Do our musical tastes reflect our morals?

 
The new generation of young people like it hot again

At a time when the cinema and television are inundated more than ever by a flood of films from the latest blockbusters, it seems that the so-called "classics" are celebrating a veritable revival. Watching old films like "Some like it hot" is becoming a trend and older semesters look forward to being able to have a say again. But what is this new fascination? Villains, adventure, cunning, wit and a good deal of luck, all wrapped up in a much too exaggerated plot, seem more authentic to us than any special effect, no matter how elaborately implemented, and they leave us dull of the old days umen in which life, apparently, was still exciting and a new exciting opportunity awaited at every corner. And doesn't it sound appealing to lead a life like the musicians Joe (Tony Curtis) and Jerry (Jack Lemmon) from "Some Like It Hot" in Chicago in the late 1920s?

When the two wages witness how the gang around "Toothpick Charlie" is shot dead by "Legaschen-Colombo" and his gang for treason by the police, an adventurous game of hide-and-seek begins. The two friends now go into hiding, disguised as women, in a touring, all-female band and assume the identity of Daphne and Josephine. They quickly develop an interest in the adorable, if somewhat naive Sugar Kane (Marilyn Monroe), who dreams of a secure life with a millionaire. A farce is inevitable when "Legaschen-Colombo" and his troops check in at the same hotel.

The misogynistic remarks and exaggerated elements are ultimately reconciled by the original character of "Some like it hot", a feature that many newer films lack. Escapades, glamor and human weaknesses packed in puns and comic situations show us a believable illusion of the way of life at that time, in which there is also violence and death, which are hardly shown to the viewer, however, because they are in general conditions Not secondary and just a banal addition to the whole thing. The present seems terribly sterile by comparison. In addition to our well-planned and structured everyday life, is there any space for adventure and fire trials?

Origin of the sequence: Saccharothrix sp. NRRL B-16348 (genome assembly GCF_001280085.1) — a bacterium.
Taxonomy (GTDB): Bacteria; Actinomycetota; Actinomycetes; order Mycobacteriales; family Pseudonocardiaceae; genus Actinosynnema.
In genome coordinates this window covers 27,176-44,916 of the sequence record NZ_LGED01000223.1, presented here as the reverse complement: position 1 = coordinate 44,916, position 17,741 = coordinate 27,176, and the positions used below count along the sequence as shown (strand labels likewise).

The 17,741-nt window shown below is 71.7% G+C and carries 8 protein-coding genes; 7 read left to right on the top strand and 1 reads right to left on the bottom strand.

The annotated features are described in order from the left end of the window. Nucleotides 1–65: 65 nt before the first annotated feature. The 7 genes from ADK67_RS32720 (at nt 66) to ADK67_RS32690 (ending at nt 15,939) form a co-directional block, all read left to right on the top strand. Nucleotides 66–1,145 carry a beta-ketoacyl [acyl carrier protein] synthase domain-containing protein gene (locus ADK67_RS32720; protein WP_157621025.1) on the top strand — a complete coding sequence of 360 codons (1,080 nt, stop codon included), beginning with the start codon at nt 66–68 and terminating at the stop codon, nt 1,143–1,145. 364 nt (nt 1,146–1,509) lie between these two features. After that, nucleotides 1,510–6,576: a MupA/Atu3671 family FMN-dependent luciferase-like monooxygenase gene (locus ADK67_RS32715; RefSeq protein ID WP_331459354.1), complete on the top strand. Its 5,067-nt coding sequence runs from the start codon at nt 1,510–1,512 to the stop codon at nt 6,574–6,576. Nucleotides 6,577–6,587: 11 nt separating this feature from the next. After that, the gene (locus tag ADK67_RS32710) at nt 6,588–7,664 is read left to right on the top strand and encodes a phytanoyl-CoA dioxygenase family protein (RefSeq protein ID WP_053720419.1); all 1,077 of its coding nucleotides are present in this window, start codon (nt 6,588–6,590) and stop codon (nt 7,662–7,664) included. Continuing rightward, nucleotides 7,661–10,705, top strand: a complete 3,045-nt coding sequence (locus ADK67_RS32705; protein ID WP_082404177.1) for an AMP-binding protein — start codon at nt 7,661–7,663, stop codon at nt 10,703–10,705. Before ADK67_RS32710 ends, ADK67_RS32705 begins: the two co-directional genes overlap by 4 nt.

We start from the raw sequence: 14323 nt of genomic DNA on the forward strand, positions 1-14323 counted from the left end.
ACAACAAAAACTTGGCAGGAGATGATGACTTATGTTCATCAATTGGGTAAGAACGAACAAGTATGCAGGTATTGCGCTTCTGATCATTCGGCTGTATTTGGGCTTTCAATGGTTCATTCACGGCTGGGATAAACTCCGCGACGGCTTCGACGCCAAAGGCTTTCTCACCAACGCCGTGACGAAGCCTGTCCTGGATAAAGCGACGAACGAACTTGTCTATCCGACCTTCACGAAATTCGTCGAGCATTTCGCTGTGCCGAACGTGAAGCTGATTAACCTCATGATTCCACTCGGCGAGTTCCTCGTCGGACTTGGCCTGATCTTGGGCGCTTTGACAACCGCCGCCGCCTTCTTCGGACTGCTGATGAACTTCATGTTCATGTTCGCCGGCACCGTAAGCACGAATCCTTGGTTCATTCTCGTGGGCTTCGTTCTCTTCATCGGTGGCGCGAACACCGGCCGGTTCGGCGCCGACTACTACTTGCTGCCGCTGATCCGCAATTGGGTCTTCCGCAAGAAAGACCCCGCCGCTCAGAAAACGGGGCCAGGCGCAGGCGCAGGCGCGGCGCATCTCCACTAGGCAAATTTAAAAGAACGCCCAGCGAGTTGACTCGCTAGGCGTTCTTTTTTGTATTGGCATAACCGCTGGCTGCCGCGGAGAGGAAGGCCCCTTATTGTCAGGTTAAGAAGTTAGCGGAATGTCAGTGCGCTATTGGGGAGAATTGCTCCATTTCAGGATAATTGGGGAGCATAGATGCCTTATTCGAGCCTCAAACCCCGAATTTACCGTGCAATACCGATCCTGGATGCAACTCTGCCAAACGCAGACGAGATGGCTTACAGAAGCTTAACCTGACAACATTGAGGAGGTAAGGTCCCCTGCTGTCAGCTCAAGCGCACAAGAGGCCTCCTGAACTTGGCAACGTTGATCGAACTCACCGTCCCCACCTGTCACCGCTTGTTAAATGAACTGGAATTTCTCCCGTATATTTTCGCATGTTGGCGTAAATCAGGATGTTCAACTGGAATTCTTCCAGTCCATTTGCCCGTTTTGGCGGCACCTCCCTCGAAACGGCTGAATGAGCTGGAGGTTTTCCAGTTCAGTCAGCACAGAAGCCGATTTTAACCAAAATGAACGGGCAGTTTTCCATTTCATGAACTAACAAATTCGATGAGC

It is precisely the spontaneity and the unpredictable that seem to make up the enthusiasm for the film. In an affluent society, vagabondness is viewed with suspicion and so the longing for ventures remains unfulfilled for our society. It is not for nothing that we admire in abundance people who travel the world and seek their happiness in the distance. Entire television formats are even dedicated to them. Unusual fashion styles and musical tastes, fast-paced careers and wealth no longer count. Recklessness is the key. "Some like it hot" and its immortal popularity have proven it for five decades. The film appears like a modern fairy tale in which two unlucky birds, who initially have to fight for their survival, finally find happiness.

It is just as astonishing that even nowadays the problem of gender roles in film does not bother us with regard to the thematic joie de vivre, which always prevails in spite of the often seemingly hopeless situations. The more worried the times, the more people enjoy their lives, it seems.

But who can be bothered by the sexism of the film when Marilyn Monroe sings "I wanna be loved by you" so wonderfully believable and lets us dream on?

Saskia Singhuber / Rating: * * * * (4 of 5)


Some like it hot
(Some like it hot)
USA 1959

Director: Billy Wilder; Script: Billy Wilder, I.A.L. Diamond based on the story by Robert Thoeren and Michael Logan; Production: Billy Wilder; Camera: Charles Lang Jr .; Music: Adolph Deutsch;
Actor: Marilyn Monroe (Sugar Kane Kowalczyk), Tony Curtis (Joe / 'Josephine' / 'Junior'), Jack Lemmon (Jerry / 'Daphne'), George Raft (Legaschen-Colombo), Pat O'Brien (Det.Mulligan), Joe E. Brown (Osgood Fielding III) et al

Length: 120 minutes; FSK: from 16 years; BRD theatrical release: 17th September 1959

 

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